Bibliophile recounts favorite books of year
Got books? If you were me, the answer would be, “Ohhh, yeah!” Shelves of them, in fact. Over the last 52 weeks, here are some of the better choices I read, in no particular order:
I’m not sure why, but I couldn’t stop touching “I Will Send Rain” by Rae Meadows when I first got it. The cover pulled at me, but the story? Oh, my. It’s the tale of a family of four during the Dust Bowl years. The mother, Annie Bell, is trying desperately to hold her family together while her daughter dreams a dangerous dream. Her son is mute, and her husband slowly goes mad. There’s a surprise in here, a fifth main character, and that’s the dust. Do. Not. Miss. This. Book.
Not normally a big fan of fictionalized biographies, “Mrs. Houdini” by Victoria Kelly nonetheless captivated me with its magic. It’s a tale of love and illusion, believing and trust, and it includes a gauzy ending that might seem implausible, but who knows? Hint: If you can bear it, save your gift card. This book comes out in paperback in March.
Generally speaking, I’ll read anything by Emma Donoghue. She has a way of turning a tiny, true event into a novel that sticks in your head, and “The Wonder” is no exception. It’s the story of a very confident, almost haughty nurse who served with Florence Nightingale and seems to think that stint confers some sort of specialness. When she’s hired to watch a child who claims not to eat or drink, the nurse thinks the girl is a scammer — but, of course, there’s so much more to the story and an ending that’s so perfect, it’s stunning. Write this title down. It’s another book you can’t miss.
A vision of the apocalypse is at root in “The Fireman” by Joe Hill. It’s a novel about a virus that’s infected the world, and if you catch it, you burn; poof, up in flames. It’s pitting neighbor against neighbor and husband against wife. There’s a surprising romance in this book, thrills, a chase and humor, with shades of Hill’s father, legendary horror author Stephen King, in here.
For my fifth pick, I debated: “Britt-Marie Was Here” or “And Every Morning the Way Home Gets Longer and Longer,” both by Fredrik Backman. I finally decided on the latter, the story of life and loss, forgetting and trying hard not to. But here’s the thing to know: the first go-around won’t make much sense. Turn around and read it again — it’s really short, so no problem — and bring tissues that time. It’s truly a lovely book.
Hint: “Britt-Marie”is a close – very close –second pick.
As I was looking over the list of things I read, I was surprised to remember how much I enjoyed “Neither Snow nor Rain” by Devin Leonard. Overall, this book is about the U.S. Postal Service and its history. The thing that makes this book so much fun, though, is that Leonard also includes so many side-stories that it becomes more of a general history that’s light and fun. Fans of Bill Bryson, take note.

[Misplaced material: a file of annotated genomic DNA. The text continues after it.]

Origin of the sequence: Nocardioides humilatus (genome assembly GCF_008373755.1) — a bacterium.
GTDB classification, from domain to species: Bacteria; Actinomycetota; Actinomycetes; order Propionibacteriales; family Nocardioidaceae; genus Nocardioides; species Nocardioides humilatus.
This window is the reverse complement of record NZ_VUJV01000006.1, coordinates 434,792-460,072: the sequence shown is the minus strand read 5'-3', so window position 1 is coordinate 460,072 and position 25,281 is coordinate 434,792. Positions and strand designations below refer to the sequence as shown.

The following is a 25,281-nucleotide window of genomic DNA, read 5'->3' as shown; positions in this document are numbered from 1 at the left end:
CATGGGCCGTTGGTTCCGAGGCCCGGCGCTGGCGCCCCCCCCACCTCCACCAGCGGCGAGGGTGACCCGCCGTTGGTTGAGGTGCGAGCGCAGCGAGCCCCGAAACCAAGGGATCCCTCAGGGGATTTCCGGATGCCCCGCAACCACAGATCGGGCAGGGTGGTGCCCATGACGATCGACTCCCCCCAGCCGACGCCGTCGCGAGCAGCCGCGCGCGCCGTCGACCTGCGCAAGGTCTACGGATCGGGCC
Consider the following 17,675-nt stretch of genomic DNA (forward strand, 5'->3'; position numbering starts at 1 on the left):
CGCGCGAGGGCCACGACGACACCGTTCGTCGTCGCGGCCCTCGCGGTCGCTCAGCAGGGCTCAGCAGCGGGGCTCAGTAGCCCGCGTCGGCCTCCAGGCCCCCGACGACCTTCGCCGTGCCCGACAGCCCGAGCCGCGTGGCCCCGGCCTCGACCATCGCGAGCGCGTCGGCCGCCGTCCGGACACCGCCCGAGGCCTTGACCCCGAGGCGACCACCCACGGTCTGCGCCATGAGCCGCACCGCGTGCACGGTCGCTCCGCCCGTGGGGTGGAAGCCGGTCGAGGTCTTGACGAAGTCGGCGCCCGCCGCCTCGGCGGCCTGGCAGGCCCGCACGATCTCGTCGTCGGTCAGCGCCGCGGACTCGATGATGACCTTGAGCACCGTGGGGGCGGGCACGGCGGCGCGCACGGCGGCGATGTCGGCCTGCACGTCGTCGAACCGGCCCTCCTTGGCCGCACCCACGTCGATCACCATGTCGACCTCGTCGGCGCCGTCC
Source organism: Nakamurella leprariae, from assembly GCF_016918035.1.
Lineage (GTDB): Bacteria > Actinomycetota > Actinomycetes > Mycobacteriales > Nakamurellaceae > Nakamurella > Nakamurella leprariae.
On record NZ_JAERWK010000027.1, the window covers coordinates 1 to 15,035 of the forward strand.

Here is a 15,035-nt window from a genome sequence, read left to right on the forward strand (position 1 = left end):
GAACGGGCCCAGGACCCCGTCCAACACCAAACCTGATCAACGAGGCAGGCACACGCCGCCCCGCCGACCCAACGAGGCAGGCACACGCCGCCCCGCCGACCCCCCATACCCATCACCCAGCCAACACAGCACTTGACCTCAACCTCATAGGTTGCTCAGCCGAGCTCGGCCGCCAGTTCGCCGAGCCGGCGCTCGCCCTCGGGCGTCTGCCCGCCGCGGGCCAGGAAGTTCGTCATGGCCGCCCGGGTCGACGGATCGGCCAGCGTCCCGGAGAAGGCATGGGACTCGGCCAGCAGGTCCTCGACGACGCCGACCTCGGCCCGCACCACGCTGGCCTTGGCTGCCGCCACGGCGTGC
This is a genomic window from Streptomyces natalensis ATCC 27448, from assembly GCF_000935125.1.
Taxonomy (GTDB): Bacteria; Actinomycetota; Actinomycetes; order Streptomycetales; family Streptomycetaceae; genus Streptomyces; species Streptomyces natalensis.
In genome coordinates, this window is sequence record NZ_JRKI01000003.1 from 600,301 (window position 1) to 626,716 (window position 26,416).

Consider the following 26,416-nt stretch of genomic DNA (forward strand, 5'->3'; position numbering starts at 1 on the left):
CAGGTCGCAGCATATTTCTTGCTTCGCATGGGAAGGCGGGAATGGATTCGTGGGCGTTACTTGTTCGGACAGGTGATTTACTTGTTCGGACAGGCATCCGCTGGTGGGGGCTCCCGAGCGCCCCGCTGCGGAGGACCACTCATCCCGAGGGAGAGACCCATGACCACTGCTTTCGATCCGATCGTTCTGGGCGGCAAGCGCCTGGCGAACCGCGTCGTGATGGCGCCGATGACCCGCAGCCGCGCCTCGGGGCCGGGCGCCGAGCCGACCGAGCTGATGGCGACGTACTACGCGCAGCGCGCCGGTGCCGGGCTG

Another book that’s informative and a little on the light side is “Playing Dead” by Elizabeth Greenwood. I mean, how many times a week does the average person wish they could chuck it all and disappear somewhere? Greenwood looks into that: how it’s done, what it’s like, and the impacts it has on loved ones. You might change your mind. Or you might want to disappear even more.
As a Baby Boomer, “They Left Us Everything” by Plum Johnson particularly resonated with me, which is why it really has to be on this list. Johnson’s parents were both elderly and had lived in their oversized house for decades. When they died relatively close in time, Johnson and her brothers were tasked with cleaning up, but not just the house. They also had memories to examine and scrub. This is a book for daughters, particularly, but also for anyone who’s facing the downsizing of a home or end-of-life caretaking.
In a political year, you might guess that an abundance of political books might be published. My pick for the best in that category is “Nixon’s Gamble” by Ray Locker, who takes a brief look at Nixon’s early career before digging into the moves that the President made, starting on the day of his inauguration. Even if you think you know what happened nearly half a century ago, you don’t. For history lovers of any age, this is an eye-opener.
I don’t think I would have liked “Another Day in the Death of America” by Gary Younge quite as much if it had been laser-focused. Nope, Younge took one random day in recent years, and he writes about the 10 children who died of gunshot wounds in the U.S. on that day. It’s that randomness that’s so shocking, especially when you consider the statistic he cites: an average of seven children die by gun every day in America — and the circumstances Younge found make this book more impactful.